Last week in New York I had the opportunity to meet several customers at mid-size data centers that expressed frustration at having to deal with DR products chosen by their predecessors. Most CTOs that I met used a myriad of disjointed tools that they had to put together to satisfy service availability, data protection and BC/DR compliance requirements. All expressed frustration at the lack of integration and automation.
After the trip I met with our engineers to discuss the problem and see what reference architecture we could put together to ease the pain and simplify DR while increasing protection. We thought about DR as a production line of discrete functions: scan, hash, identify changes, de-duplicate, compress, encrypt, store and verify – those are the building blocks for the backup of the production site.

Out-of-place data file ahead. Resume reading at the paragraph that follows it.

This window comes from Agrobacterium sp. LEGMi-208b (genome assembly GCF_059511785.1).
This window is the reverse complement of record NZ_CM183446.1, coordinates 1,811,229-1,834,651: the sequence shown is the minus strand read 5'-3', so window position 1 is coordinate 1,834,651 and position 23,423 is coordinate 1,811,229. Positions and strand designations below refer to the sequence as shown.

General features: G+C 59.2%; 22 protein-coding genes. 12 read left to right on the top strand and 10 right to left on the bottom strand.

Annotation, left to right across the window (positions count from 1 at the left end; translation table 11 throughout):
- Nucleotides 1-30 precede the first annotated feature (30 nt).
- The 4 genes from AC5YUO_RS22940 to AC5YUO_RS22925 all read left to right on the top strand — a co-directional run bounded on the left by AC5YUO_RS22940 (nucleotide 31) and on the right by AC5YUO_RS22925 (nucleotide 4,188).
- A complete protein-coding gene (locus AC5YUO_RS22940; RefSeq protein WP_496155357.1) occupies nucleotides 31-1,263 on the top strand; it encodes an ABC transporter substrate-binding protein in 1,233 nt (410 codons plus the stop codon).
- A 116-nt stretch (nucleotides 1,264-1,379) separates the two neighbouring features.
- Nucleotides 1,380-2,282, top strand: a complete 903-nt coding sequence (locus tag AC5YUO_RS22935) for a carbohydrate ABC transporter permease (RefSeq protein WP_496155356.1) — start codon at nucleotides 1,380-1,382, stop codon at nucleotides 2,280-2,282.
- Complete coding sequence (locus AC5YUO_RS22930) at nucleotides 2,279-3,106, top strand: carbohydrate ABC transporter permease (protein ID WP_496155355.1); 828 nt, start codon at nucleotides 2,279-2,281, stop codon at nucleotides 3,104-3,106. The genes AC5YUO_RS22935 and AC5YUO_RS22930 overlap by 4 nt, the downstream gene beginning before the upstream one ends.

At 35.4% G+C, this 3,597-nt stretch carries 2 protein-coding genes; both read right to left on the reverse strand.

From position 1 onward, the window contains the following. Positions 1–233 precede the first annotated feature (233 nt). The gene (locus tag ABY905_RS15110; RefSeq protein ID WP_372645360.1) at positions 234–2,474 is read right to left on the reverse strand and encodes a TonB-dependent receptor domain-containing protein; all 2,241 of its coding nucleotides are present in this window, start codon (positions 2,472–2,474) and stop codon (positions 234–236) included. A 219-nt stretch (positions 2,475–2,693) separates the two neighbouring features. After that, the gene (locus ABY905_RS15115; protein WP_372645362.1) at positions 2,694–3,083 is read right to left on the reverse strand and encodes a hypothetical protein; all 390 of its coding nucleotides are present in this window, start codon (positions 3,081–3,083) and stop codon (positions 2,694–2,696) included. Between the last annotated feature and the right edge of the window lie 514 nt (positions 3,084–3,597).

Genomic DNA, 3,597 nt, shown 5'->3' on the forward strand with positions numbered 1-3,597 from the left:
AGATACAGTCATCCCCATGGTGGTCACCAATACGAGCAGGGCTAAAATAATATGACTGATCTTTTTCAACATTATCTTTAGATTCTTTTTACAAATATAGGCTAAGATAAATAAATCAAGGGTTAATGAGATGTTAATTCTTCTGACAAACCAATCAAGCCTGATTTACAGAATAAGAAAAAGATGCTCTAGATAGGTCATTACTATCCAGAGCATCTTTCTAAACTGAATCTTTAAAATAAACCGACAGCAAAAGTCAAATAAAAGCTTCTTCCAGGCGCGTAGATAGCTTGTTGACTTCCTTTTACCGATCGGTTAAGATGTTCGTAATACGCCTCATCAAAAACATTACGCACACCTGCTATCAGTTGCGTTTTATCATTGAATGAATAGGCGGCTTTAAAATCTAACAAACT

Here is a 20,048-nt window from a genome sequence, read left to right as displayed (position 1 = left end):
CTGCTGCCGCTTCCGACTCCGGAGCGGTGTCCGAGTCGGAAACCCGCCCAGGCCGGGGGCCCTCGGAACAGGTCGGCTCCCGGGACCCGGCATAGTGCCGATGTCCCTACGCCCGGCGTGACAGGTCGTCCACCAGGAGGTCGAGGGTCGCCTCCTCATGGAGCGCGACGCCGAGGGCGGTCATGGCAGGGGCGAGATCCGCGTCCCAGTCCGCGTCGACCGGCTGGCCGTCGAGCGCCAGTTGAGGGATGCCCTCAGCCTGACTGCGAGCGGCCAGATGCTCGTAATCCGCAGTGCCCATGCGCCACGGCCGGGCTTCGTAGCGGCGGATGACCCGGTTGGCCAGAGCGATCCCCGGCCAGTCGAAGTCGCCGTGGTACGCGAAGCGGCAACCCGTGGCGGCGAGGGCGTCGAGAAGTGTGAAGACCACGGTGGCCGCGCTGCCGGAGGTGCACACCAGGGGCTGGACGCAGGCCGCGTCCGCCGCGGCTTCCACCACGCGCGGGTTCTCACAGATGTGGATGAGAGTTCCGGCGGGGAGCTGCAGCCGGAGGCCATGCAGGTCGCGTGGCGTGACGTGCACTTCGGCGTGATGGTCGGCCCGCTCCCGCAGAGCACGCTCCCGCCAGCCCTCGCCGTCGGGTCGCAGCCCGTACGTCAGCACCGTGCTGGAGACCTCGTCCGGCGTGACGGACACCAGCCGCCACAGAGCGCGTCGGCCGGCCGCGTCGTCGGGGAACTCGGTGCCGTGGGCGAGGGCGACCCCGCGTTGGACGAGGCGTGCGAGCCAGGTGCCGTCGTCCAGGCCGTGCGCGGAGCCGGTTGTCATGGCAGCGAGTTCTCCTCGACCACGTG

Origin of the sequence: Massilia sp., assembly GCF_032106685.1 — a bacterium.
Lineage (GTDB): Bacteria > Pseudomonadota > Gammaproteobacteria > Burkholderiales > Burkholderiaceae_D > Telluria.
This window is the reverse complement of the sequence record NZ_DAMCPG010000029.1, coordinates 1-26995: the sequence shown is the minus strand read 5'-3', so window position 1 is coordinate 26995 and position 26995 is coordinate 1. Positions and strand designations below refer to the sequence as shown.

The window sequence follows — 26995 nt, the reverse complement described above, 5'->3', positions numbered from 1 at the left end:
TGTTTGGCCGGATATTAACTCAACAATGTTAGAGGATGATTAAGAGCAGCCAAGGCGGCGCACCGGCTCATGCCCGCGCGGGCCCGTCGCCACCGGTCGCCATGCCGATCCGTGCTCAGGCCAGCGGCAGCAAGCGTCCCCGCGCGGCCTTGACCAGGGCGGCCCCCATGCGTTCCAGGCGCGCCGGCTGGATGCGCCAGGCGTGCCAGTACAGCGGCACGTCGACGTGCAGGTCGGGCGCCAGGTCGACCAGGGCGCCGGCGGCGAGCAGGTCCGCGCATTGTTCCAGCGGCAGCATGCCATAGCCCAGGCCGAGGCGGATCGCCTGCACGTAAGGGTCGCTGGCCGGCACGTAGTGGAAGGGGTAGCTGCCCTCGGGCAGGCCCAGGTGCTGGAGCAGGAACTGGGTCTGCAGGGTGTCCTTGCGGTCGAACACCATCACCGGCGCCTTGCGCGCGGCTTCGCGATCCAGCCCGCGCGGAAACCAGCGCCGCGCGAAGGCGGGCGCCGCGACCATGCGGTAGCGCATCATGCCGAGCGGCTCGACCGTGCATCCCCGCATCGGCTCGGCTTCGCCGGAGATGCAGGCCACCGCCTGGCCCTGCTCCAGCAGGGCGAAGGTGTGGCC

We continued now on the DR site or public cloud: replicate and store changes (using either software or hardware replication), restore protected objects, recover-test applications, measure recovery time, certify RTO/RPO compliance, log activity, keep audit traces, and issue reports and alerts.
The DR production line extends protection from individual files to instantly restoring VMs, to failing over an entire virtual data center. At the end of the production line, we reach Disaster Recovery Assurance: the ability to certify that recovery processes are current and operating within SLAs agreed between IT and the lines of business.